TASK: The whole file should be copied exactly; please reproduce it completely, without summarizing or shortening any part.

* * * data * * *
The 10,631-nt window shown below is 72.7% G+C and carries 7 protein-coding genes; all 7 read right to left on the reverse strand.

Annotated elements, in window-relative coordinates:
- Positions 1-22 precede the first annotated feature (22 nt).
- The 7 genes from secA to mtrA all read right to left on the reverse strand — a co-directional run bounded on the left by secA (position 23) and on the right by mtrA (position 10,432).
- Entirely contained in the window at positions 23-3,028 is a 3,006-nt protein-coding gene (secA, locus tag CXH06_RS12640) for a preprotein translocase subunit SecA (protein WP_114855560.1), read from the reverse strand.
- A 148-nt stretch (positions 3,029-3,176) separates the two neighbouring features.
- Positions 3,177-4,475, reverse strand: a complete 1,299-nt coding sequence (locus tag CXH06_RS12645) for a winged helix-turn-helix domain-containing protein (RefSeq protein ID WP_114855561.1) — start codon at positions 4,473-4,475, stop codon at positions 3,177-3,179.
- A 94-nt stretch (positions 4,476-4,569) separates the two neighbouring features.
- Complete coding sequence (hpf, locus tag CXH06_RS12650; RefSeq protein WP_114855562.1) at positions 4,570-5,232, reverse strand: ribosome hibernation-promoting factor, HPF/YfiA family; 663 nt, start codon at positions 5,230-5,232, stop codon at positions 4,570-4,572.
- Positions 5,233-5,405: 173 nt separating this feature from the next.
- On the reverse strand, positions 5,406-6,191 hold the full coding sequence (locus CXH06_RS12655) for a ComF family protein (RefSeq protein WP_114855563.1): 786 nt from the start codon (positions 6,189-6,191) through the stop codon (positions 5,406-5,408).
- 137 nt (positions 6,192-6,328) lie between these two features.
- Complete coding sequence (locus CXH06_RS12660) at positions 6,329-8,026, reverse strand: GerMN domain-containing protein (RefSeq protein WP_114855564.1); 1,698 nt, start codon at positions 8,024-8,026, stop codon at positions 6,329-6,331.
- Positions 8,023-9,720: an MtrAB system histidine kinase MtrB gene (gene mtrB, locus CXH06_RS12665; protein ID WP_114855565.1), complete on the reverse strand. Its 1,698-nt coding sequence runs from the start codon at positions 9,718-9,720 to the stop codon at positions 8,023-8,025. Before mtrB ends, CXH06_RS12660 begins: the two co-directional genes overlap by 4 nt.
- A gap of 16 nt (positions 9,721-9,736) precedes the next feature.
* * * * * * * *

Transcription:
The 10,631-nt window shown below is 72.7% G+C and carries 7 protein-coding genes; all 7 read right to left on the reverse strand.

Annotated elements, in window-relative coordinates:
- Positions 1-22 precede the first annotated feature (22 nt).
- The 7 genes from secA to mtrA all read right to left on the reverse strand — a co-directional run bounded on the left by secA (position 23) and on the right by mtrA (position 10,432).
- Entirely contained in the window at positions 23-3,028 is a 3,006-nt protein-coding gene (secA, locus tag CXH06_RS12640) for a preprotein translocase subunit SecA (protein WP_114855560.1), read from the reverse strand.
- A 148-nt stretch (positions 3,029-3,176) separates the two neighbouring features.
- Positions 3,177-4,475, reverse strand: a complete 1,299-nt coding sequence (locus tag CXH06_RS12645) for a winged helix-turn-helix domain-containing protein (RefSeq protein ID WP_114855561.1) — start codon at positions 4,473-4,475, stop codon at positions 3,177-3,179.
- A 94-nt stretch (positions 4,476-4,569) separates the two neighbouring features.
- Complete coding sequence (hpf, locus tag CXH06_RS12650; RefSeq protein WP_114855562.1) at positions 4,570-5,232, reverse strand: ribosome hibernation-promoting factor, HPF/YfiA family; 663 nt, start codon at positions 5,230-5,232, stop codon at positions 4,570-4,572.
- Positions 5,233-5,405: 173 nt separating this feature from the next.
- On the reverse strand, positions 5,406-6,191 hold the full coding sequence (locus CXH06_RS12655) for a ComF family protein (RefSeq protein WP_114855563.1): 786 nt from the start codon (positions 6,189-6,191) through the stop codon (positions 5,406-5,408).
- 137 nt (positions 6,192-6,328) lie between these two features.
- Complete coding sequence (locus CXH06_RS12660) at positions 6,329-8,026, reverse strand: GerMN domain-containing protein (RefSeq protein WP_114855564.1); 1,698 nt, start codon at positions 8,024-8,026, stop codon at positions 6,329-6,331.
- Positions 8,023-9,720: an MtrAB system histidine kinase MtrB gene (gene mtrB, locus CXH06_RS12665; protein ID WP_114855565.1), complete on the reverse strand. Its 1,698-nt coding sequence runs from the start codon at positions 9,718-9,720 to the stop codon at positions 8,023-8,025. Before mtrB ends, CXH06_RS12660 begins: the two co-directional genes overlap by 4 nt.
- A gap of 16 nt (positions 9,721-9,736) precedes the next feature.